Her "Pledge of Allegiance" pose on Veteran's Day
For the third week in a row, we didn't have our regular family meeting with Maia's team of doctors and nurses. This time it was because we weren't available because we had to be home early, so that Marcus and I could make rice krispy treats for his birthday, to share with his Kindergarten class
! So we were updated by Dr. Tabbutt, who didn't have much to say again... which is a good thing! Her main concern was whether or not to try to stop the peritoneal dialysis for 2 days and see how Maia reacts. She's been wanting to try this for the past week or so, but as I mentioned earlier, they've been hesitant to try anything too drastic because Maia has been doing very well lately! She said she's talked to the renal (kidney) doctors about it and they're all on board, it's just a matter of deciding when to do it. For right now they're thinking about trying this sometime next week, but of course nothing is ever set in stone so that could change.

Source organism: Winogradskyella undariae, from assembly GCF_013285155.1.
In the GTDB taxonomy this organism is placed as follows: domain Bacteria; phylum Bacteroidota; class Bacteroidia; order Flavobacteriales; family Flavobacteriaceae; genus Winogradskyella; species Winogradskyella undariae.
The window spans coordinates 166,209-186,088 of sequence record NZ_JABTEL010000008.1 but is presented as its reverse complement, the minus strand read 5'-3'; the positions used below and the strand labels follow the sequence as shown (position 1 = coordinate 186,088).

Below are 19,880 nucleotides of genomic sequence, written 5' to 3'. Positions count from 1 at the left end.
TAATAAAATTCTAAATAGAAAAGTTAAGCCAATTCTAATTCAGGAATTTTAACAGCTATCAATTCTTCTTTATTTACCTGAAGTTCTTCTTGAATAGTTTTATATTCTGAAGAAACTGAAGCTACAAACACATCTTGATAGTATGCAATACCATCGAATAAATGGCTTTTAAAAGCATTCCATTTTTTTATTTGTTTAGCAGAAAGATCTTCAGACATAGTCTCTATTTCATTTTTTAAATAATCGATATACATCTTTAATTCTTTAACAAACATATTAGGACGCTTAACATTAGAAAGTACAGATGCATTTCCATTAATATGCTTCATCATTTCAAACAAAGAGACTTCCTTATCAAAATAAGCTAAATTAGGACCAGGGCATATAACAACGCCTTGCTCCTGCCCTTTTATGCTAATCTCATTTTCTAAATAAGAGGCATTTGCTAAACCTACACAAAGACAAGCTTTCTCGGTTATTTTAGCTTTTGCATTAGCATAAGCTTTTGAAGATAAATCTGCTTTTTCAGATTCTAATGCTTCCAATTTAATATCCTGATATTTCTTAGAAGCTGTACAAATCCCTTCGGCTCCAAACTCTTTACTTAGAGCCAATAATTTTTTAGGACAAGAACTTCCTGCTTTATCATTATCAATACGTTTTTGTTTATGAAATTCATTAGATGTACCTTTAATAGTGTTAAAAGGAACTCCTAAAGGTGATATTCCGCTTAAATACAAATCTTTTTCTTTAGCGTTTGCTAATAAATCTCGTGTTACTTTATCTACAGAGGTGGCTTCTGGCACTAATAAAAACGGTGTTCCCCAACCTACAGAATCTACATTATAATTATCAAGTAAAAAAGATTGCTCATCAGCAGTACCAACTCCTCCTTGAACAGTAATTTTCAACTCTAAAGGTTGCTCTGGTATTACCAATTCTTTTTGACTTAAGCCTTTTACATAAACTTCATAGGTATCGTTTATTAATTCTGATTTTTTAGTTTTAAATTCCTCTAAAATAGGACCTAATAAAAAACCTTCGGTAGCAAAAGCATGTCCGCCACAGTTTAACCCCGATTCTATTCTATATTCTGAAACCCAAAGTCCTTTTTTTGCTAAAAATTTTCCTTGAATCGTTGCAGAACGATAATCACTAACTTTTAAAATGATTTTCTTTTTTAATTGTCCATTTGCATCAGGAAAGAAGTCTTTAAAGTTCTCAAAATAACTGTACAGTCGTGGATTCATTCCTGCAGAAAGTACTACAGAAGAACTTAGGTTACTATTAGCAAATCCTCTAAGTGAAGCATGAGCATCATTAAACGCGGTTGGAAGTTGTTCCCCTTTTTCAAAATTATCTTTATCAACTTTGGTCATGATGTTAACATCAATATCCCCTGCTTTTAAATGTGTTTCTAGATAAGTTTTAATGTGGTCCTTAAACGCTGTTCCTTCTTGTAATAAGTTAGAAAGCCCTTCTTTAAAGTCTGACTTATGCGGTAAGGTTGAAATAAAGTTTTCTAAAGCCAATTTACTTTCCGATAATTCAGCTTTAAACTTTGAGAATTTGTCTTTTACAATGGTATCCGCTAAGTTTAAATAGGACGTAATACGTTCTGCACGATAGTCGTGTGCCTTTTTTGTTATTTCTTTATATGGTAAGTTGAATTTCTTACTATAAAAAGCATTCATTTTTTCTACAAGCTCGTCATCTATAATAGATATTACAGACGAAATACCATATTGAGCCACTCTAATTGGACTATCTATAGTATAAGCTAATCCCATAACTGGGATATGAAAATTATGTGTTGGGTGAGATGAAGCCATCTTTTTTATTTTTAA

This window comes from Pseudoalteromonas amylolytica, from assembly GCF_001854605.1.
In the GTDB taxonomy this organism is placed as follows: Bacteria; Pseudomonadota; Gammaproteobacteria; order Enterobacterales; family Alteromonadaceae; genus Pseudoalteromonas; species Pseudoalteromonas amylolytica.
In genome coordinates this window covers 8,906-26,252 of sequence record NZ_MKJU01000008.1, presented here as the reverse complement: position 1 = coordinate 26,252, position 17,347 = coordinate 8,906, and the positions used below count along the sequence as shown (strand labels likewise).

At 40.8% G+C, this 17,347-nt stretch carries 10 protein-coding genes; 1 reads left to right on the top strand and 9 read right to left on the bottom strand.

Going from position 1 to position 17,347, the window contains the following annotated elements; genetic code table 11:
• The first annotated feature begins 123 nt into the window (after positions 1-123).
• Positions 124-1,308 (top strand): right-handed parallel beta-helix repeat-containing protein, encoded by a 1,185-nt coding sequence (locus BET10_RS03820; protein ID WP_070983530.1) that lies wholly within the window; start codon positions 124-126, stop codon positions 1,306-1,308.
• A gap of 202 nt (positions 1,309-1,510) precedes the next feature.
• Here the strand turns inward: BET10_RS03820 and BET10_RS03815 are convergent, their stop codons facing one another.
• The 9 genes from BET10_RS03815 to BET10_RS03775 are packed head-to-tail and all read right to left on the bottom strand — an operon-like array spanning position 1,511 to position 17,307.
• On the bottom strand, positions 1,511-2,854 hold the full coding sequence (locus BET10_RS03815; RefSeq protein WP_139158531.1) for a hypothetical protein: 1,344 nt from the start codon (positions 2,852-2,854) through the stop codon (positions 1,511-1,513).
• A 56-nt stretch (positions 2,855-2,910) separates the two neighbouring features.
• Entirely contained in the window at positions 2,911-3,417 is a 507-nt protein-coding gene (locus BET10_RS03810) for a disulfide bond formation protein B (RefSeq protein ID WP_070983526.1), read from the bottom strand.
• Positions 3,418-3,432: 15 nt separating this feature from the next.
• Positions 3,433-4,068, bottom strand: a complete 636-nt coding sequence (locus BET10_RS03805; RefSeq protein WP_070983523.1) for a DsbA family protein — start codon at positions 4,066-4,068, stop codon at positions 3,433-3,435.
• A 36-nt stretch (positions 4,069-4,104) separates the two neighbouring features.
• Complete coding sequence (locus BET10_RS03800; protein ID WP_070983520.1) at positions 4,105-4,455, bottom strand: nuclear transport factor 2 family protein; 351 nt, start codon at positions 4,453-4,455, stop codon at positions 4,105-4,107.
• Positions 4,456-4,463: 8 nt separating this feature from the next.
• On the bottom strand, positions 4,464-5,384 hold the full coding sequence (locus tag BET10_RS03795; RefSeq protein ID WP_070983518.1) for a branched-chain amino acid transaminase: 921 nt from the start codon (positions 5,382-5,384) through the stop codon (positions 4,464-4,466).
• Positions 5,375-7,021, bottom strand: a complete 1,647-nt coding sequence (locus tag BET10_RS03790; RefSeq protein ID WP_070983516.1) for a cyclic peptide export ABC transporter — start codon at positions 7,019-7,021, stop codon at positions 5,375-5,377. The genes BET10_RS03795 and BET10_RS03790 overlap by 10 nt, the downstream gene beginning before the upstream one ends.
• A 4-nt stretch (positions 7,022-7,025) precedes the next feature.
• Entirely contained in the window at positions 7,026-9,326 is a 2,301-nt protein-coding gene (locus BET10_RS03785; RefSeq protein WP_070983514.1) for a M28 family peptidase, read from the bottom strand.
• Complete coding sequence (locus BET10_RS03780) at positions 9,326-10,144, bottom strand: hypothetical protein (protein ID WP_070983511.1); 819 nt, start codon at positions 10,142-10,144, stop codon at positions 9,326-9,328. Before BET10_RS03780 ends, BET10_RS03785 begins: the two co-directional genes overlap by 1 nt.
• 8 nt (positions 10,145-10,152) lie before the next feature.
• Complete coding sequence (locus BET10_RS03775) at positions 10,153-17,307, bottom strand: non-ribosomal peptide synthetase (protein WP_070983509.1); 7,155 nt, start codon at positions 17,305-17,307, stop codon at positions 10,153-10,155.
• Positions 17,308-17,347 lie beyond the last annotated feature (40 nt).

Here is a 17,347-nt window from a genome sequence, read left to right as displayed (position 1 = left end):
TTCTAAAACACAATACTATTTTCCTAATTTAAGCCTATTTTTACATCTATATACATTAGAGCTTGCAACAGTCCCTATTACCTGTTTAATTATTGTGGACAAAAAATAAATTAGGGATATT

Aside from our hospital life... Gordon and I are going to do a charity run called The Hot Chocolate Run San Francisco. It will be on Sunday, January 12, 2014 and benefits the local Ronald McDonald House of San Francisco. It's a great charity that creates, finds and supports programs that directly improve the health and well-being of children. During Maia's stay at UCSF, we've met several families who have stayed at the Ronald McDonald House. Housing is just one of the extremely important services they provide for families that come from miles away to get help for their kids who are being treated at UCSF. So we'd like to do our part in helping this great cause. I will be running the 15K (9.3 miles) and Gordon will be running the 5K (3.1 miles). We are also making shirts for anyone that would like to run with us, and we are looking for sponsors or donations to help make this happen. Anyone can participate by running either the 5K or the 15K. There are no age restrictions, so children can also participate. We predict it to be a cold and foggy morning, but we all get to drink some yummy hot chocolate after the run! Hope to see you there!